Date of Graduation


Document Type


Degree Name

Bachelor of Arts

Degree Level





Hancox, Louise

Committee Member/Reader

Pierce, Michael

Committee Member/Second Reader

Johnson, Michele


The conversation surrounding Confederate memorialization has become increasingly relevant, especially as it relates to public monuments. One of the groups that perpetuated Confederate memorialization was the United Daughters of the Confederacy. In the early twentieth century, this organization was prolific in not only memorializing the Old South, but also in seeking to vindicate the Confederacy. While this topic has been discussed and analyzed by scholars on the national level, and even regionally, the conversation skips over Fayetteville. Fayetteville’s history is considered more progressive due to the presence of the University, but there is little coverage of Fayetteville’s memorialization of the Lost Cause of the Confederacy. This paper seeks to prove that the local chapter of the United Daughters of the Confederacy (UDC) in Fayetteville preserved the legacy of the antebellum South in both visual and written form. The Mildred Lee Chapter vindicated its cause through its extensive preservation of clippings published in Fayetteville newspapers, their promotion of literature through books and textbooks, and its proclivity for “performing” the Confederacy through inanimate objects, the members, and their children. The UDC sought to preserve the cause of the Confederacy in Fayetteville, and although the Mildred Lee chapter erected no statues in the downtown square, they built their version of history into the foundation of the town’s collective psyche through the way they influenced the public’s perception and education surrounding the “War Between the States.”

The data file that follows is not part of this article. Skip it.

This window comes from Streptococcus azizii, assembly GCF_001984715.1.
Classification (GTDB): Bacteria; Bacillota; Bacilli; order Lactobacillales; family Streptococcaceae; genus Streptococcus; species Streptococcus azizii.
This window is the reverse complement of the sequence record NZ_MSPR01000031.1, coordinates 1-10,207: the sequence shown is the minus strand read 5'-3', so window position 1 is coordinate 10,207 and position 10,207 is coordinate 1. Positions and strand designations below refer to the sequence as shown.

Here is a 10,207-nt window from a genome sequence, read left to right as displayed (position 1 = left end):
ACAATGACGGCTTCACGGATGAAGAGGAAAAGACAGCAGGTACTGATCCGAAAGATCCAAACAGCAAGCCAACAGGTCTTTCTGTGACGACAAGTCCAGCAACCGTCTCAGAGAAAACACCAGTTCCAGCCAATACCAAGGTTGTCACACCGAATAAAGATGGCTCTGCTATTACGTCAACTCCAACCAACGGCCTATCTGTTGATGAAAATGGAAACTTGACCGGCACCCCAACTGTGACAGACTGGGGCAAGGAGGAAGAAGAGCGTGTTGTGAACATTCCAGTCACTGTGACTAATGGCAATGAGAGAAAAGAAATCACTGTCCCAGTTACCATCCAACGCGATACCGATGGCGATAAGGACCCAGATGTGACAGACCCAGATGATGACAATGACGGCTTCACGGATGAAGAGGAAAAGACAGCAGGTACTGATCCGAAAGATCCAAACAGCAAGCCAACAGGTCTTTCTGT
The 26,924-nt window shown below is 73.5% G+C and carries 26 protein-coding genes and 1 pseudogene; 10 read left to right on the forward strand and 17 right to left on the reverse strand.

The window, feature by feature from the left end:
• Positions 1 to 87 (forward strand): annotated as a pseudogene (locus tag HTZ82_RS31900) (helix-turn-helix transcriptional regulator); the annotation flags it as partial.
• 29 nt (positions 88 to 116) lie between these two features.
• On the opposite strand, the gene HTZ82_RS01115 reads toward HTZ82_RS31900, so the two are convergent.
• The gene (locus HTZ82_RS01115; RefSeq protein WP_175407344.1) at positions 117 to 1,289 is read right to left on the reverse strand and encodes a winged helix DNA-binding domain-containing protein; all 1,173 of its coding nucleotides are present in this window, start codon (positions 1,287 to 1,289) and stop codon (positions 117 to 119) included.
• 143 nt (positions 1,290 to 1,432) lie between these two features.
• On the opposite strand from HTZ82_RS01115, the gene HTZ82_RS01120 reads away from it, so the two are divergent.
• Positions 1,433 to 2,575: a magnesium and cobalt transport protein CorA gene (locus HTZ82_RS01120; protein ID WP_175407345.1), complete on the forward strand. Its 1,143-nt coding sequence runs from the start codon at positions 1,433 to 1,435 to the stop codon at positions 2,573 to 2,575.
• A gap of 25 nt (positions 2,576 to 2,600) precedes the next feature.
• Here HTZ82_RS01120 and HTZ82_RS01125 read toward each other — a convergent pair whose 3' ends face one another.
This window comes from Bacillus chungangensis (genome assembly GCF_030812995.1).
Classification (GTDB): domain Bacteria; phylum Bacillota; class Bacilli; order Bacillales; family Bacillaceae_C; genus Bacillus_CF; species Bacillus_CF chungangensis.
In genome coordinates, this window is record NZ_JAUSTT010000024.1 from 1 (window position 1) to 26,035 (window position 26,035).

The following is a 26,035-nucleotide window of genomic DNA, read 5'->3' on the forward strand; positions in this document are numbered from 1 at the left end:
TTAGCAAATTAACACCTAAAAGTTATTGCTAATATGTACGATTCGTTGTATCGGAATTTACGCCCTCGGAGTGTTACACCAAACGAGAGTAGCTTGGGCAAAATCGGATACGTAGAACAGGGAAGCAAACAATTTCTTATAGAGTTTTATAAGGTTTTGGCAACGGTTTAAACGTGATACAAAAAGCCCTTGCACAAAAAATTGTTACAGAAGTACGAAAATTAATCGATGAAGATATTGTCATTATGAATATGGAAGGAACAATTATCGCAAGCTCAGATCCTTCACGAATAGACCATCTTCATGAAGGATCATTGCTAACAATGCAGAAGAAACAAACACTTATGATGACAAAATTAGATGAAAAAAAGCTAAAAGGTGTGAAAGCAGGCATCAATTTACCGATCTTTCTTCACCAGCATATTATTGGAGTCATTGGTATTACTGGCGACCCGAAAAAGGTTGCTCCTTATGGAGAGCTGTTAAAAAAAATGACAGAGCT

United Daughters of the Confederacy, Mildred Lee Chapter No. 98, Tidball Papers, UDC, Fayetteville